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Thursday, July 18, 2013

July 18, 2013: AmericanStudies Daytrips: Concord

[If you’re like me, you’re always looking for new places to take your crazed 7 and 6 year old sons/wrestlers in training, while introducing them to some American history and culture at the same time. Even if you’re not like me, daytrips are fun. Because I live in New England, I’ll be highlighting NE daytrips this week, leading up to a special weekend guest post; I’d also recommend prior blog focal points Salem and the Isabella Stewart Gardner Museum. But feel free to share great daytrips from around the country, or the world, in comments!]
On three reasons to visit one of America’s most defining spots.
Concord’s Minute Man National Historic Park is one of the most unique and effective historic sites I’ve ever encountered. While the park does have a perfectly acceptable visitor’s center, complete with exhibits and an orientation film and the like, its true genius resides outside—in the five-mile Battle Road Trail, a walking path that takes visitors from Concord to Lexington, along the route of the Revolution’s first battles. The Trail encompasses famous sites such as North Bridge (home to the “shot heard ‘round the world”), anonymous yet exemplary ones such as the eleven 18th-century “witness houses” that stand along the way, and various wetlands, woods, rocky terrain, and open fields along the way—and while of course it can’t possibly be what it was in 1775, it sure feels in many spots as if we could be then and there, marching with the Minute Men or the Redcoats.
A few miles away stands a much more overtly artificial yet just as compelling historic re-creation: a replica of Henry David Thoreau’s Walden Pond cabin. If the Battle Road Trail impresses at least in part because of its extent, the sense it gives of how far the troops on both sides marched through still-dark terrain, the uncertainty and fear of battle and death all around them, the Thoreau cabin replica does precisely the opposite: the tiny dwelling looks more like an outhouse than a man’s primary abode for two years. Yet it is apparently a close approximation of Thoreau’s cabin, based on the extensive details he provides in Walden (1854); and while it smallness might at first make the cabin feel anticlimactic, that emotion quickly turns to admiration, to a recognition that (however much he mythologized certain details in his book) Thoreau did indeed construct a home in which he could—must—live very simply during his sojourn at the pond.
Walden Pond itself does not feel as it did during Thoreau’s 1845-1847 stay, of course. While Don Henley and other activists have so far succeeded in their quest to save the pond from development, the trek from the replica cabin to the pond crosses a busy state road and leads down to a public beach, complete with restrooms and lifeguard station, left-behind plastic shovels, ropes extending into the water to designate the children’s swimming area, and so on. But to my mind those things are not only generally good (it’s a beautiful spot for a family beach trip) but specifically right—Thoreau liked to emphasize his solitude (again, often at the expense of reality), but he also wanted all Americans to get to Walden Pond and its equivalents far more often. And if you swim out, past the ropes and across the pond, out where you might indeed encounter a loon, you can most definitely find your way to the essence—of the place, of Thoreau’s ideas, of the powerfully American histories and stories to which it all connects.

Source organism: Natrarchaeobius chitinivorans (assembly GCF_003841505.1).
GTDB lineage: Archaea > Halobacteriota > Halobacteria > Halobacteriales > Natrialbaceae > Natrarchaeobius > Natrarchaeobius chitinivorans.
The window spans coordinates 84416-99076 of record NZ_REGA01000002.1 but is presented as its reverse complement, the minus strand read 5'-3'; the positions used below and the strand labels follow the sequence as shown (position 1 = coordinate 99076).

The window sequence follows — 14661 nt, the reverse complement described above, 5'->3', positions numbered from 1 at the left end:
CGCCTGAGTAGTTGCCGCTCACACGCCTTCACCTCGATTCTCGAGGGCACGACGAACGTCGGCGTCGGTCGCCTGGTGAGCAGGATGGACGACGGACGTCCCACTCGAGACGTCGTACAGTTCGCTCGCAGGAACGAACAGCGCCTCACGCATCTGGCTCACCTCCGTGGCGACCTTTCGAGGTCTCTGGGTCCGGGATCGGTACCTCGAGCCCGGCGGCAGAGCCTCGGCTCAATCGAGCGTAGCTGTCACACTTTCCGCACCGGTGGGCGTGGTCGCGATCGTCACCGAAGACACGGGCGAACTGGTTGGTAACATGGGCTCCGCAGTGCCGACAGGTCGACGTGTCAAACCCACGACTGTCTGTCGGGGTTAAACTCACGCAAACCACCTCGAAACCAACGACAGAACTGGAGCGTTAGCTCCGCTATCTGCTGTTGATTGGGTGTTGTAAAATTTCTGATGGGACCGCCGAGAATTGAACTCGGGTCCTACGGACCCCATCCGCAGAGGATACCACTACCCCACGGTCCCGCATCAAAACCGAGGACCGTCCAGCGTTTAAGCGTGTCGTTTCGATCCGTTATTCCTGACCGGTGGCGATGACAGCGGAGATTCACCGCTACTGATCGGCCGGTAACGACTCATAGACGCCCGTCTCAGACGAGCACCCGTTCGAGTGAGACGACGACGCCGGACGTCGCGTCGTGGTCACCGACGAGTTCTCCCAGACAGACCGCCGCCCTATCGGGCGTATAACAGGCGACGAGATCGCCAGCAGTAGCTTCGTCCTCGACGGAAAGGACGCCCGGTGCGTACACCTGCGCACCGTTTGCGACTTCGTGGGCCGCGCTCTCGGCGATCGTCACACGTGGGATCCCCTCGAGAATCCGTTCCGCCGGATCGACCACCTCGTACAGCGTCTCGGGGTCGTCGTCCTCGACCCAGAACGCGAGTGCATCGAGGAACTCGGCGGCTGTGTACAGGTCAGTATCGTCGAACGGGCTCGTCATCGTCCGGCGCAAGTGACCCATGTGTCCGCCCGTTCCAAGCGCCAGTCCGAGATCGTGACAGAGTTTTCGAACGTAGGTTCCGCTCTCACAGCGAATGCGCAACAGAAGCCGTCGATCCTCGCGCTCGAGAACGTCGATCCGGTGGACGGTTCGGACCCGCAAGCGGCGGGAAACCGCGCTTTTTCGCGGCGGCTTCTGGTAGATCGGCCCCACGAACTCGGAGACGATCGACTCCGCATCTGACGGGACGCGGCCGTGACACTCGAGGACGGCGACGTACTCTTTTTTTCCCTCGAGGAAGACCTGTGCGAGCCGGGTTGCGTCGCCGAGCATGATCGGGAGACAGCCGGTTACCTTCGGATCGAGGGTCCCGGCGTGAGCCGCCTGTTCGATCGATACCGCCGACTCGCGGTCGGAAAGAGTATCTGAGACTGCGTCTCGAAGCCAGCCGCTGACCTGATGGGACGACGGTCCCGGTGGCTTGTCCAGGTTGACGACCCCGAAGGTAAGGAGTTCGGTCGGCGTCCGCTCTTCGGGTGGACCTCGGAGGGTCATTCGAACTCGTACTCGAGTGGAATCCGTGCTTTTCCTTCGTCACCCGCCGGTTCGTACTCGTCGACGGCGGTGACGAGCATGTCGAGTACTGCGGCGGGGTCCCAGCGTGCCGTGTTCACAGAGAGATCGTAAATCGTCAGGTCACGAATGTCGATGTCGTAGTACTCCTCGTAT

Next daytrip tomorrow,
PS. Thoughts on these places? Other daytrips you’d highlight?


  1. PPS. A couple other reader suggestions:

    --The Shelburne Falls Bridge of Flowers (

    --Holyoke's Dinosaur Footprints (

    --The Rokeby Museum's "Free and Safe" exhibition (

  2. If one does visit Walden Pond, continue beyond the replica cabin and remember to find the site of the real thing, a relatively short and simple hike from the swimming area at Walden. Also, a visit to Sleepy Hollow Cemetery is an absolute must for those who admire the Concord authors (and Concord grapes, if you can find Mr. Ephraim Bull).

    Also, I feel obligated to point out that The Wayside is one of those witness structures and one generally open to the public (currently under rehabilitation). Unrecognizable today from its appearance in 1775, it is probably better remembered as the home of the Alcott family and the Hawthornes. It is one building which very well sums up so much of what makes Concord great.

    Great post.